One man’s meat is another man’s poison: metabolic and biomedical implications of autism and ReAttach
A particular medication can be very helpful and well tolerated by one person but unhelpful and very harmful for another. Some people with autism benefit dramatically from drugs known as SSRIs (selective serotonin re-uptake inhibitors) that are commonly used for treating depression (provided the dose is correct).
For others, especially those with more severe problems, the results can be disastrous.
The ReAttach intervention reduces psychological distress which has metabolic and biomedical implications too. How can choice of medication support the improved stress regulation?
Paul Shattock OBE is a British autism researcher and scientific consultant to the charity Education and Services for People with Autism, of which he is also the founder. He was formerly the director of the Autism Research Unit at the University of Sunderland. He is well known for his disputed research into dietary therapy and autism, having claimed that autistic children may have a “leaky gut” which allows certain peptides to enter the bloodstream, and claimed that they excrete unusually high levels thereof. As a result of this speculation, he has promoted the use of a gluten-free, casein-free diet to ameliorate the symptoms of autism, a theory he developed along with Kalle Reichelt. In addition, he has claimed that a protein found in milk may play a role in the aetiology of autism. He is also the former president of the World Autism Organization.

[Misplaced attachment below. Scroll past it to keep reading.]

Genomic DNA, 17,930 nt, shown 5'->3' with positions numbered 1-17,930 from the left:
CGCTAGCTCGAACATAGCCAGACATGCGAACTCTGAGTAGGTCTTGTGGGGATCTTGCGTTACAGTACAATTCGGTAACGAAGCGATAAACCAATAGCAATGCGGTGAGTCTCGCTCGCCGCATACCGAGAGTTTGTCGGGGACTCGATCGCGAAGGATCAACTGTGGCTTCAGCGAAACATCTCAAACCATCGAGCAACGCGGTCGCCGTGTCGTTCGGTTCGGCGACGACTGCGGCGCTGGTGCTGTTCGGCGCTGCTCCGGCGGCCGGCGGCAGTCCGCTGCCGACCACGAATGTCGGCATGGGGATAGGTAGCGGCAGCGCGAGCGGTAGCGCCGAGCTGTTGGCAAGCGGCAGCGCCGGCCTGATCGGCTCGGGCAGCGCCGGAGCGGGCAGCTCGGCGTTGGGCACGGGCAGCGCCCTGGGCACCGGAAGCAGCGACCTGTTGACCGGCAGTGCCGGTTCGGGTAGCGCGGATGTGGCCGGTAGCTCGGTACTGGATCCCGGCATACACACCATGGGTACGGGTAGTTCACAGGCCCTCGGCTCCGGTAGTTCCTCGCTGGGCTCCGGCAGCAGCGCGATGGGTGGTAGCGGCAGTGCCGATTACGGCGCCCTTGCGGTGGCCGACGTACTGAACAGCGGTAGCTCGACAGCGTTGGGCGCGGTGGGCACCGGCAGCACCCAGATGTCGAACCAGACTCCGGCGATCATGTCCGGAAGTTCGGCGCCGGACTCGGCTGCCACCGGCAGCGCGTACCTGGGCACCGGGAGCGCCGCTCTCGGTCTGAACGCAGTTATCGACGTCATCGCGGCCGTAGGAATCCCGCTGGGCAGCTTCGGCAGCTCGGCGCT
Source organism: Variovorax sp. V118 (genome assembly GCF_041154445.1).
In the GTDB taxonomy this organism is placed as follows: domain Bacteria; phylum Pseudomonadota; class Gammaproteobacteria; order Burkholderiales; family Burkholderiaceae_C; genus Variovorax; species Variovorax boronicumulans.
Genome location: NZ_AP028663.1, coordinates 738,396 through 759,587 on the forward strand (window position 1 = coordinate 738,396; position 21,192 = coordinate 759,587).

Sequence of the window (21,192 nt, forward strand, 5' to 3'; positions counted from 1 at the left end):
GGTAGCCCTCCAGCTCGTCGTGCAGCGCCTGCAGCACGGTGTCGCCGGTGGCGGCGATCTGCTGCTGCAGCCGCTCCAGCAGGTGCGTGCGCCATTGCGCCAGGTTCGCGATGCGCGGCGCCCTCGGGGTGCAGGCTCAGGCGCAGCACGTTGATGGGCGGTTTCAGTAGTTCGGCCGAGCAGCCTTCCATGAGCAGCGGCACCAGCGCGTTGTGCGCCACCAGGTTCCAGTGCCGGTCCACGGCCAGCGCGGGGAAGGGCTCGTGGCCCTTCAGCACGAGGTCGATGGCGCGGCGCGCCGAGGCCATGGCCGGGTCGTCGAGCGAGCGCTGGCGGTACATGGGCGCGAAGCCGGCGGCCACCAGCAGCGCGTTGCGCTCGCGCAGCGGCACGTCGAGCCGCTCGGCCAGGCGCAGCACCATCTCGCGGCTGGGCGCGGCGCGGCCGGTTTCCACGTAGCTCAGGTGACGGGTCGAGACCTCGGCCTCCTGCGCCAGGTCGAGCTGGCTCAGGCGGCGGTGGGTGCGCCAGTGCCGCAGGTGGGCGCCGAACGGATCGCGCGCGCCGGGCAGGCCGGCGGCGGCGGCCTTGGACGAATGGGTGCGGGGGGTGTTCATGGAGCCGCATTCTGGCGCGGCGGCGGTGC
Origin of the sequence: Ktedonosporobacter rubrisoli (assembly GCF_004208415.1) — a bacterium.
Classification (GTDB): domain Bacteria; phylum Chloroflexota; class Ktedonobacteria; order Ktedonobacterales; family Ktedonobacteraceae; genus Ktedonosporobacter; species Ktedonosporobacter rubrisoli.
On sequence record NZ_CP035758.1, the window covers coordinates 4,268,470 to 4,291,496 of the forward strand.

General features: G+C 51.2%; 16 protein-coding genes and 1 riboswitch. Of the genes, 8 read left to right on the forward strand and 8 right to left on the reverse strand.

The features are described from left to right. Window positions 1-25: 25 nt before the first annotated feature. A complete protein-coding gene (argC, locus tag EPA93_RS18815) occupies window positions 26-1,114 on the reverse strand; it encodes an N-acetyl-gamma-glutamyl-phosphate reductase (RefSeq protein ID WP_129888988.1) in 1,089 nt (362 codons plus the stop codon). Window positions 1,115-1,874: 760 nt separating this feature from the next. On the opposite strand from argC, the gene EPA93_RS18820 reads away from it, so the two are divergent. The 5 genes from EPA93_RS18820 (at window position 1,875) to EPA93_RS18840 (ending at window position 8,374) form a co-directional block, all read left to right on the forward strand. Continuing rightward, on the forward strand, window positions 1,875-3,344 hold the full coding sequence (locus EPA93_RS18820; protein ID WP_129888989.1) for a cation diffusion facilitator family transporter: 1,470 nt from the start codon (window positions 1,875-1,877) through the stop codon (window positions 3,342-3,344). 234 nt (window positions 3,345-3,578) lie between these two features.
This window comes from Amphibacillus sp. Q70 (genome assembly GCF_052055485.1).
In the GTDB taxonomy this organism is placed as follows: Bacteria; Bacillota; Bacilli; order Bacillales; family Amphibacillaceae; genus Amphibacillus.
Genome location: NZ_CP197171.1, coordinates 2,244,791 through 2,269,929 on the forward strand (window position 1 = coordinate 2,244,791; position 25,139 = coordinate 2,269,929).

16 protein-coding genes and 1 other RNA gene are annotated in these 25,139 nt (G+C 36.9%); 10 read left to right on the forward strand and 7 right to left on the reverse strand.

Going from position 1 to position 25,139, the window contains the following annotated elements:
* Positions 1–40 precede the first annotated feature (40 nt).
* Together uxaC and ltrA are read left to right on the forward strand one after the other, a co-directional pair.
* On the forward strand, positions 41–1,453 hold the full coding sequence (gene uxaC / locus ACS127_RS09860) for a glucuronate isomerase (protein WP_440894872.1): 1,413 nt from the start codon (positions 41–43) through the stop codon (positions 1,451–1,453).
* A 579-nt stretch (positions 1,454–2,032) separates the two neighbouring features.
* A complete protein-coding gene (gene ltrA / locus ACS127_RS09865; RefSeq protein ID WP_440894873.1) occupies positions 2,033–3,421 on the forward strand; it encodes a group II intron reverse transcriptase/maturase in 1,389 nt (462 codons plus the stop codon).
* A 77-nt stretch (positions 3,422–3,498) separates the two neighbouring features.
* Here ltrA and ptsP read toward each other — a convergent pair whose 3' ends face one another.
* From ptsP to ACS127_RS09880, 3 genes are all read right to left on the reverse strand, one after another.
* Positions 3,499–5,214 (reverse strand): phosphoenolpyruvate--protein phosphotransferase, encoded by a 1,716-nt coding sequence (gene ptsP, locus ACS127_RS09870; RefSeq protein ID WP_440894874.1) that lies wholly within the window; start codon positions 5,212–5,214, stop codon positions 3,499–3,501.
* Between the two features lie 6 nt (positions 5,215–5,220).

In 2002, Paul Shattock conducted a survey and claimed that this survey had identified a unique subset of autistic children who may be uniquely susceptible to the MMR vaccine. These children were identified by the fact that they tended to suffer from bowel problems, had an abnormal gait and were friendlier than other autistic children. In addition, this survey concluded that one in ten parents of autistic children attributed their child’s autism to this vaccine, and that these children had much higher levels of urinary indolyl-3-acryloylglycine.
Chairman of ESPA (Education and Services for People with Autism)
Dr. Paul Shattock, a pharmacist and parent of an autistic son, was Honorary Director of the Autism Research Unit (ARU), University of Sunderland, UK now called ESPA Research. He is Chairman of ESPA (Education and Services for People with Autism) which provides teaching and residential services for young adults with autism and President-Elect of the World Autism Organisation (WAO) having previously been secretary for Autisme-Europe. His research interests include rights and models of service provision for people with autism, biomedical and environmental factors implicated in autism, and the use and abuse of medication for autism.
Dr. Paul Shattock has published in peer-refereed journals, such as Autism, the Journal of Child Neurology, Biomedical Chromatography and the Journal of Pharmacy and Pharmacology.
In 1998 Mr Shattock was made an Officer of the Order of the British Empire (OBE) for his more than 30 years of services to the autism community.